Since then the movement has grown and 200,000 families have won land titles after MST land takeovers. These gains have not come without a cost though. Violent clashes between the MST and police have become common. The most notorious of these confrontations occurred in 1996 when police gunned down 19 MST members during a peaceful demonstration in the state of Pará. Also, on March 26th of this year, two MST leaders were killed by landowners in Pará during a land occupation.
This summer should prove to be an important time to explore both sides of the land reform issue. The tour will include meetings with the MST leadership and the Brazilian government. We will also visit an MST community in Pontal de Paranapanema, an area where land occupations have recently taken place.
The Mata Atlântica, Brazil's southern rainforest once stretched from the state of Rio Grande do Norte to Rio Grande do Sul, covering over 1.5 million square kilometers. The forest has been reduced to only 8% of its original size due to logging and other unsound development practices. As a result, many people who used to sustain themselves from this forest, are no longer able to.
Several environmental NGOs are actively working to protect the last tracts of this forest. We will meet with Vitae Civilis, an NGO that works directly with rural communities who have settled in this region for generations. Together, they are working to create conditions that will enable these forest communities to continue living in the forest without destroying it.
In 1988 Brazil ratified a new Constitution that, among other things, recognized the traditional rights of indigenous peoples to their homelands, traditional livelihood and culture. As a result, a process for the demarcation of all indigenous lands in Brazil, which account for 11% of the total, took its firm place in the social and indigenous movement agenda. Unfortunately, powerful economic interest groups have been organizing against the demarcation of indigenous territories throughout the country, fueling a conflict that has led to the murder of several indigenous leaders.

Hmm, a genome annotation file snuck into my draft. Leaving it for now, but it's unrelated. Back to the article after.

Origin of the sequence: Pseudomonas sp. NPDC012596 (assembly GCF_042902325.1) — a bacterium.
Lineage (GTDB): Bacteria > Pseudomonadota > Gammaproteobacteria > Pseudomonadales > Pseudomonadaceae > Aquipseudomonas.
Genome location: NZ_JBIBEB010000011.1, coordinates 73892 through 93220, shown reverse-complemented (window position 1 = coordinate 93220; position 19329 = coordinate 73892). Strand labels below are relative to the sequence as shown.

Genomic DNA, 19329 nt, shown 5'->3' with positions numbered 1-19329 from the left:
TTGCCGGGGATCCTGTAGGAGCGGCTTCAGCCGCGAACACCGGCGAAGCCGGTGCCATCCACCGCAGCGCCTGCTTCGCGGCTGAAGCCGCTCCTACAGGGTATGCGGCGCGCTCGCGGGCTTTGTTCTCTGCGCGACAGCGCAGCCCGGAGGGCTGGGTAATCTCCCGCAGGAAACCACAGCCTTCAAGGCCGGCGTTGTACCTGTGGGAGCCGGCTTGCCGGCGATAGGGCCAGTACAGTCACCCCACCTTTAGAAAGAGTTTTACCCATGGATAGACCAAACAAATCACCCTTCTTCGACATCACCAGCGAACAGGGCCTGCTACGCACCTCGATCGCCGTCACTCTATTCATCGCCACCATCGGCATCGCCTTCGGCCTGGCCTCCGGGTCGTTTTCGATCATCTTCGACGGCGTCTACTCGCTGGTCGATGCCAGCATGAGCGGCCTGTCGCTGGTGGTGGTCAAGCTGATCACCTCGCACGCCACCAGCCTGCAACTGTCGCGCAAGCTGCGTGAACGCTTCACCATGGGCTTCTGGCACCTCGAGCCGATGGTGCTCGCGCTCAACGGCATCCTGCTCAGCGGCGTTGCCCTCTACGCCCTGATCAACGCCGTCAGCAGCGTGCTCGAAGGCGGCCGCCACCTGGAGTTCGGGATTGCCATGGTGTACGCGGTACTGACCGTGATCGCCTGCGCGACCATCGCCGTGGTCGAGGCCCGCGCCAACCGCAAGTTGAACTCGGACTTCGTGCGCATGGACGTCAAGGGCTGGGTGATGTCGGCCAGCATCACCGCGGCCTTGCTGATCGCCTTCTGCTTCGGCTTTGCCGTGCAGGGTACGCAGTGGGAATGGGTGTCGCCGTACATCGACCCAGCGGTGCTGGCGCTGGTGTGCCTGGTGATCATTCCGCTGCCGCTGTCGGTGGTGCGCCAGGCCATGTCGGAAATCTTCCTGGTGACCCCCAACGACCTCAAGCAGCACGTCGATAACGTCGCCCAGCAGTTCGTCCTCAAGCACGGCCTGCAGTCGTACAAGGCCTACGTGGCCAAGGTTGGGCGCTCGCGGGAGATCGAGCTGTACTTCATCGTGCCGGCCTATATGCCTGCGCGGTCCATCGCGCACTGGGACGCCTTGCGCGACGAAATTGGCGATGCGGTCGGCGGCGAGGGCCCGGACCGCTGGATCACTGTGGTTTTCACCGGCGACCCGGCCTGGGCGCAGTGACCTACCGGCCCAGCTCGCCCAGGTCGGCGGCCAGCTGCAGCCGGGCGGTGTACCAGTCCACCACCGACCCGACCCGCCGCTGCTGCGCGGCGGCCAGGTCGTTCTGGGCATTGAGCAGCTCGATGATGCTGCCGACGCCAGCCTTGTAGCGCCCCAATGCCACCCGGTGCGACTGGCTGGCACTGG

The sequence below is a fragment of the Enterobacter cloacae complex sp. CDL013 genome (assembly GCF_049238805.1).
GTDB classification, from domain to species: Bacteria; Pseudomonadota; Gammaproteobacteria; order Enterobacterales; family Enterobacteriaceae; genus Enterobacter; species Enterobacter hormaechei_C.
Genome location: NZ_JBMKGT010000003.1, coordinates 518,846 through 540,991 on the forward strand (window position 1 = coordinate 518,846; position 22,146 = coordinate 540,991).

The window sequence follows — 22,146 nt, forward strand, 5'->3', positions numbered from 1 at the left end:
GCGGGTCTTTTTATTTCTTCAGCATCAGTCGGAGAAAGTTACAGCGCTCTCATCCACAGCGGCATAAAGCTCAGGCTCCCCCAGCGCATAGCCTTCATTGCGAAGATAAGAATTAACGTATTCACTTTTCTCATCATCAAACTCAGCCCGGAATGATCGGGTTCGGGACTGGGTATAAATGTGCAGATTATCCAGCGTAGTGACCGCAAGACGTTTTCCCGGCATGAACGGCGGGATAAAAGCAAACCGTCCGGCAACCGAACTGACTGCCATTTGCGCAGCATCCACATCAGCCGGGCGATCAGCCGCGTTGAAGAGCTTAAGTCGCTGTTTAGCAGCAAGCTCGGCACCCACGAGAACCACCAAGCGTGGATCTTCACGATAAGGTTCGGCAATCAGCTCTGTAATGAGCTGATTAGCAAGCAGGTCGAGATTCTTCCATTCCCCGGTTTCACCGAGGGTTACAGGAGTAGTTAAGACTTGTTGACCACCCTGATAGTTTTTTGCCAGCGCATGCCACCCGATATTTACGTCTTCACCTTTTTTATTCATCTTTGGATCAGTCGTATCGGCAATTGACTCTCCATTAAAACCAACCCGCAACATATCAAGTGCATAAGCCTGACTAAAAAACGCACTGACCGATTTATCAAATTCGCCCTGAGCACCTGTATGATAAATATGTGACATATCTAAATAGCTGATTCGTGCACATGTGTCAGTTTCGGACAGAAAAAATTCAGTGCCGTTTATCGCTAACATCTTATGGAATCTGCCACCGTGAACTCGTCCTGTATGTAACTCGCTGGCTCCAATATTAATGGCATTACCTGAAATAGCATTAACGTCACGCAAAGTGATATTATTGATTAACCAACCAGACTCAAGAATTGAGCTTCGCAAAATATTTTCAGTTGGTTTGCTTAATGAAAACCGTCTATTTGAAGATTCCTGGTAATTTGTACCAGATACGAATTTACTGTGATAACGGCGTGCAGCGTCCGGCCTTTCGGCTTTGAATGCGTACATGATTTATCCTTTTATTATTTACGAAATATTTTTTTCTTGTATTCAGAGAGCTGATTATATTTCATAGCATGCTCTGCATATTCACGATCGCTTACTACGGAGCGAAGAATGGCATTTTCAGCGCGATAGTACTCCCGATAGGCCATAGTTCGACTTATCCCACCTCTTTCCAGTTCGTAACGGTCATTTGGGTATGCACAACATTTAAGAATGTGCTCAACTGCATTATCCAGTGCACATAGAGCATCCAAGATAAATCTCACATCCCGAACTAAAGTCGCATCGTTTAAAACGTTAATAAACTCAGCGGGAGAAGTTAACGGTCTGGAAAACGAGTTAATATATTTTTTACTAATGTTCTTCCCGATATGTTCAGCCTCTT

One of the current struggles we will examine is that of the Tupinikim and Guaraní communities in our visit to Espírito Santo state. They have been fighting against Aracruz Cellulose to regain their traditional homelands. Aracruz, a pulp producing company that exports to the United States, invaded their lands in the mid 60's. Since March 11th of this year, when they started to demarcate the land themselves, many of the Brazilians and internationals working with them have been the targets of threats and detentions.
Join us as we travel on this 12 day study tour of Brazil and explore land issues, indigenous rights and culture.
Global Exchange is a non-profit research, education and action center dedicated to promoting people-to-people ties between the North and the South. Founded in 1988, Global Exchange strives to increase global awareness among the U.S. public while building international partnerships around the world.
Rainforest Action Network (RAN), founded in 1985, is a nonprofit organization dedicated to protecting the world's rainforests and upholding the rights of native forest-dwelling peoples. RAN has 30,000 members on its active roster and coordinates its activities with environmental and human rights organizations around the world.